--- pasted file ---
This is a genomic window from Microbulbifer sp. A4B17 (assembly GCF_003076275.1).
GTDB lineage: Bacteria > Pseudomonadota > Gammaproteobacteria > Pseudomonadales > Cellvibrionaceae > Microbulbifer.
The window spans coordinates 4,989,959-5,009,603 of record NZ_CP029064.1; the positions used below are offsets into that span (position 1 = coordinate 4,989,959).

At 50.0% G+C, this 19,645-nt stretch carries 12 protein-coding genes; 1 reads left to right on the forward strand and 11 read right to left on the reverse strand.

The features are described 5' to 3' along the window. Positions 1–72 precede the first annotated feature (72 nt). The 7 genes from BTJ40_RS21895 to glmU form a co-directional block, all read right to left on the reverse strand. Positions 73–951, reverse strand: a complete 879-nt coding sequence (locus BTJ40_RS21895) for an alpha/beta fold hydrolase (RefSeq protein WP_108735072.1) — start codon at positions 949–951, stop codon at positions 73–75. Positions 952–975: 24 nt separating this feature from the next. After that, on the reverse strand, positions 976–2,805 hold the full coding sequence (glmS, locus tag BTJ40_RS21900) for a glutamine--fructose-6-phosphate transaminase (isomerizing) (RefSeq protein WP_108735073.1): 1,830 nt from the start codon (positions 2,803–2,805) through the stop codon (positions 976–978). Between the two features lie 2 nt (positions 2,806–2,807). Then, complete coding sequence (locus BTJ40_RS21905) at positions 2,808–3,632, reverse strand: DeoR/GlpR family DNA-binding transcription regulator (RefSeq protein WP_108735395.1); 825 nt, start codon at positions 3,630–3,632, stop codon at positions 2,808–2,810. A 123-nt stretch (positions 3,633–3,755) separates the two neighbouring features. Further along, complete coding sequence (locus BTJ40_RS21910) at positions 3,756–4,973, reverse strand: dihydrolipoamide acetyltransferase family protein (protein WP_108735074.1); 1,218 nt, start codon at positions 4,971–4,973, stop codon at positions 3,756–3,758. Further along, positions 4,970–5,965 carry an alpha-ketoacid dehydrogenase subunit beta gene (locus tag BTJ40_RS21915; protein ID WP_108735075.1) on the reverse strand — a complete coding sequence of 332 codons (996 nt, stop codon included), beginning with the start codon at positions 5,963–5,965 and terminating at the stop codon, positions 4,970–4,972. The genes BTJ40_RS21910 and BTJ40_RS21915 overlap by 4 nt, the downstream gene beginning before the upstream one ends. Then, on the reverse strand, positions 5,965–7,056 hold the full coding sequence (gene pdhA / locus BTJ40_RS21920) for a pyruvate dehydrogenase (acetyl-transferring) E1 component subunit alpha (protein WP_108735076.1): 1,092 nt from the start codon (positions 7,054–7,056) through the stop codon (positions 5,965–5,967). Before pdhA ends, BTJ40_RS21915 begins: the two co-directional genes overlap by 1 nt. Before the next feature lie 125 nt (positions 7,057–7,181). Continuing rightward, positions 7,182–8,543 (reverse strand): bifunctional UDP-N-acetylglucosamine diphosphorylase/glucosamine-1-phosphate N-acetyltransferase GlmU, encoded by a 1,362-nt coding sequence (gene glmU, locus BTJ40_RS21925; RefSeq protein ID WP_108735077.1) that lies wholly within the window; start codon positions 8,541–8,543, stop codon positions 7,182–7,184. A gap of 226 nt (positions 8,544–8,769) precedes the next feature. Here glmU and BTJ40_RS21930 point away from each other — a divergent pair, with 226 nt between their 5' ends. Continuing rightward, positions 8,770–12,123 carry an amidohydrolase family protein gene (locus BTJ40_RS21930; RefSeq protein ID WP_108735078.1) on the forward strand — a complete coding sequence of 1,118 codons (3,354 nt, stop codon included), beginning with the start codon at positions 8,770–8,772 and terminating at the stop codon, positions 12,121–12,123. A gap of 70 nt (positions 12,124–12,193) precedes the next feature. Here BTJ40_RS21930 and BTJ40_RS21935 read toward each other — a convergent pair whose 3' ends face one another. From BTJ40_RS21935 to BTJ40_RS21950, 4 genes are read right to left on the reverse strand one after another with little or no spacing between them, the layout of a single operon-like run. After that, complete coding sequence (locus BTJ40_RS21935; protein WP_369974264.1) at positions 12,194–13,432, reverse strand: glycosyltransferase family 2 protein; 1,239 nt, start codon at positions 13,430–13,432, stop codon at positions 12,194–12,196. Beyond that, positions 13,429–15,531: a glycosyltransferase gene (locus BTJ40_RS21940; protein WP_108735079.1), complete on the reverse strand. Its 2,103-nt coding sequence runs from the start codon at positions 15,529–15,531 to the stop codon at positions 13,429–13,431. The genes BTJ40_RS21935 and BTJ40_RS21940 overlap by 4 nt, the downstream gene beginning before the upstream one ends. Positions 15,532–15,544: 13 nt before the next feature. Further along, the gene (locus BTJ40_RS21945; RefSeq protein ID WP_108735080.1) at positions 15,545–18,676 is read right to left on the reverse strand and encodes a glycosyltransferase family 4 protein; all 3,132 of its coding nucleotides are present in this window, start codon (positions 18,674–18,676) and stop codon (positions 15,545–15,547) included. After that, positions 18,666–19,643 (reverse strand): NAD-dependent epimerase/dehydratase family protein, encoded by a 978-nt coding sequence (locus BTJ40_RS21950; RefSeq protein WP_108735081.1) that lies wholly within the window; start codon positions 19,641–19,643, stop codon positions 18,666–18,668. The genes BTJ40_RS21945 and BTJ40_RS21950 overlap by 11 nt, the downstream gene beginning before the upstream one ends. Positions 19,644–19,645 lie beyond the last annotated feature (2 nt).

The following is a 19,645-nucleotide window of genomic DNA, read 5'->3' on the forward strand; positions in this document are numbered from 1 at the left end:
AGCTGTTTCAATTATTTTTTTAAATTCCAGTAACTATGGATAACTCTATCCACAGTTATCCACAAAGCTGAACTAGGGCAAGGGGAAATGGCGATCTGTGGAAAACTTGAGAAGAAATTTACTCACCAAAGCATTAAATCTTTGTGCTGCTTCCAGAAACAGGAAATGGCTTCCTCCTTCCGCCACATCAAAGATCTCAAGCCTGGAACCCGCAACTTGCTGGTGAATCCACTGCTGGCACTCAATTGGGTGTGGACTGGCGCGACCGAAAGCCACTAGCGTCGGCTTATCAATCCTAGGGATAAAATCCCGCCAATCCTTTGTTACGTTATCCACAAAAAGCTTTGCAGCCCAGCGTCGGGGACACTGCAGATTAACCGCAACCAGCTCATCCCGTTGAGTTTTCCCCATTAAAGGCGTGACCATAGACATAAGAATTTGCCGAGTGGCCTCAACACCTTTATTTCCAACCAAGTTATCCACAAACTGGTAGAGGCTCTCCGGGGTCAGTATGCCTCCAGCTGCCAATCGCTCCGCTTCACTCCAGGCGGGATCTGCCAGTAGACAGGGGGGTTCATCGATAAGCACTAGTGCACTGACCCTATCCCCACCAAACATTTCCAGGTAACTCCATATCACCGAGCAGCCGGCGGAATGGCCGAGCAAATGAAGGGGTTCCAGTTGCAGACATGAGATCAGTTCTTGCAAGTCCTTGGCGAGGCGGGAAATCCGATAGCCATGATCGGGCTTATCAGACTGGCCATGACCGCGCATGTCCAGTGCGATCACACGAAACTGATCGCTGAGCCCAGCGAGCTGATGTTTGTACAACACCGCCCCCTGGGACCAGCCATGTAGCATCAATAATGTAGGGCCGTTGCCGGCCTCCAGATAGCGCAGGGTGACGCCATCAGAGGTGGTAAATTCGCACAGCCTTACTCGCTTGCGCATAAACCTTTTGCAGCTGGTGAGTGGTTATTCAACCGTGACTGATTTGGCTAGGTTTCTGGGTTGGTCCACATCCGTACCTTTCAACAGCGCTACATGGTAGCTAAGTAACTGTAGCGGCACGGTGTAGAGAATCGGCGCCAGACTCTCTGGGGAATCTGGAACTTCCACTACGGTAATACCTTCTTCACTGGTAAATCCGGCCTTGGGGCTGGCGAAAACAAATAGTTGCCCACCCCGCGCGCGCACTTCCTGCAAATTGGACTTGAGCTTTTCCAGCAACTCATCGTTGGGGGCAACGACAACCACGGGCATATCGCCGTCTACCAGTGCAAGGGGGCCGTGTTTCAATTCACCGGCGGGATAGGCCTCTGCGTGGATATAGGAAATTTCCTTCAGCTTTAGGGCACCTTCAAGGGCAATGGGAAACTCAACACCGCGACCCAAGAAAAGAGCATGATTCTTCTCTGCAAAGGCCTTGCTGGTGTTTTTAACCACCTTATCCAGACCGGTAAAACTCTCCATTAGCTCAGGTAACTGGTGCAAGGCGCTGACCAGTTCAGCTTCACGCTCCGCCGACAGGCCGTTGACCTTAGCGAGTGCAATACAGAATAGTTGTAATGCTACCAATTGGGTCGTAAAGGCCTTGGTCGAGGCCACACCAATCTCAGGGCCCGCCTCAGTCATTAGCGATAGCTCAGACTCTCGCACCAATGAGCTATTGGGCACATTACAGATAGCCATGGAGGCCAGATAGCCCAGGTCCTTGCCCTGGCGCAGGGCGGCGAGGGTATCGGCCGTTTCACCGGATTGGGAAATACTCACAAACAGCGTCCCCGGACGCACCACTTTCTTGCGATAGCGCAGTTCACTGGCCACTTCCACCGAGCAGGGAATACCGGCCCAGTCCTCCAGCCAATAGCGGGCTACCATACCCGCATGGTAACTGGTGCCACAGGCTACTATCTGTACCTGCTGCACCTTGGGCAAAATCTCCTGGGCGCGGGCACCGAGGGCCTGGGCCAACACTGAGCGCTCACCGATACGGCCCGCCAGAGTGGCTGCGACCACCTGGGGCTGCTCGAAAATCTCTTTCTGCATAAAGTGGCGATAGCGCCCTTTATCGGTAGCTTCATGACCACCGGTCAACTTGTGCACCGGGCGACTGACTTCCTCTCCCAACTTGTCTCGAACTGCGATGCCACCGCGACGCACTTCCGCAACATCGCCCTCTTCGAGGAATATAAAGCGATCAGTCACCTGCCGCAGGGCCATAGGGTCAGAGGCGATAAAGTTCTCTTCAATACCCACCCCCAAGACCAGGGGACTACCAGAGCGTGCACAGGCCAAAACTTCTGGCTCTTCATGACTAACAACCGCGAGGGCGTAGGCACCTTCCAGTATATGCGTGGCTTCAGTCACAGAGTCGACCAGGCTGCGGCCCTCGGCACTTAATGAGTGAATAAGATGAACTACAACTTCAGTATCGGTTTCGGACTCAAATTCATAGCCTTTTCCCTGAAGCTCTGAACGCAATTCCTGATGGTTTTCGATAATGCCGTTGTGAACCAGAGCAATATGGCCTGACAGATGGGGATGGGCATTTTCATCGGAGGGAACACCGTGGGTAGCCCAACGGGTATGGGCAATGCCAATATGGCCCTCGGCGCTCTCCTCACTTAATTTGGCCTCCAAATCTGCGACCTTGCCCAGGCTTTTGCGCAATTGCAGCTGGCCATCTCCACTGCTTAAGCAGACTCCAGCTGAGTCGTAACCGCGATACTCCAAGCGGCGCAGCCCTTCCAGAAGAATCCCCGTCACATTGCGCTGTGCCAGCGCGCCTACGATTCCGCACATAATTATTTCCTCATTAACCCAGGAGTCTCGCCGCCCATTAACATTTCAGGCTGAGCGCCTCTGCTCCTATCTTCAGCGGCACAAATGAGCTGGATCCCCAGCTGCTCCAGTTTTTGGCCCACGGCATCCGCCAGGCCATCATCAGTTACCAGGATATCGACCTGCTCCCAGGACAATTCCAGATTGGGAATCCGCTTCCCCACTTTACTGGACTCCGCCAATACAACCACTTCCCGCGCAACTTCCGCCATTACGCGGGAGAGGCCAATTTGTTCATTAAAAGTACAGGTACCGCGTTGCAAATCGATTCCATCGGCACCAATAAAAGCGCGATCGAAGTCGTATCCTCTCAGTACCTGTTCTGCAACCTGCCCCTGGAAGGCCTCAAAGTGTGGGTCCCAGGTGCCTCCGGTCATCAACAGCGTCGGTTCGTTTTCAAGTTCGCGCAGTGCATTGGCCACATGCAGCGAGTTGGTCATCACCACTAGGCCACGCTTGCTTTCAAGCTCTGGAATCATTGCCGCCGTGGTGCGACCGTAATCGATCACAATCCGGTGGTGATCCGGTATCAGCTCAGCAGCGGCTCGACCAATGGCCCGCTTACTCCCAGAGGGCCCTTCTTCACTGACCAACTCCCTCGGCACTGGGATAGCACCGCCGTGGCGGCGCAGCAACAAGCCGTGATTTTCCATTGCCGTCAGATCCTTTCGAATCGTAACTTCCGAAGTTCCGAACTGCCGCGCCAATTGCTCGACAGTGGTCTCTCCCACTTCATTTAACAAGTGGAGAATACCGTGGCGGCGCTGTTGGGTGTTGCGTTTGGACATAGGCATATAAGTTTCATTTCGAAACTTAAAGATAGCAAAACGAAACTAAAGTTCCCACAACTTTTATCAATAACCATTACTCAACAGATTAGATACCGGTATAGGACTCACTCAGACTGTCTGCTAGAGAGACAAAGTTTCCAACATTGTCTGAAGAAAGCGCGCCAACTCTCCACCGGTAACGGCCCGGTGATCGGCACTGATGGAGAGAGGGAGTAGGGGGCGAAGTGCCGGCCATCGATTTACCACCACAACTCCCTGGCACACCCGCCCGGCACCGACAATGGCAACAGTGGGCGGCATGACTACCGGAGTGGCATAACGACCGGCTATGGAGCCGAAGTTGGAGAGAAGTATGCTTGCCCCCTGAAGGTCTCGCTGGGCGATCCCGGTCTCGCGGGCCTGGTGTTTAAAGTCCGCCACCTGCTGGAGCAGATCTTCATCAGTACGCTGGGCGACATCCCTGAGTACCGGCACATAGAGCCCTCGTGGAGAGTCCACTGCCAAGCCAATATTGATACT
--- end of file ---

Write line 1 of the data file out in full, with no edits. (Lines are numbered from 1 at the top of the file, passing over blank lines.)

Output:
This is a genomic window from Microbulbifer sp. A4B17 (assembly GCF_003076275.1).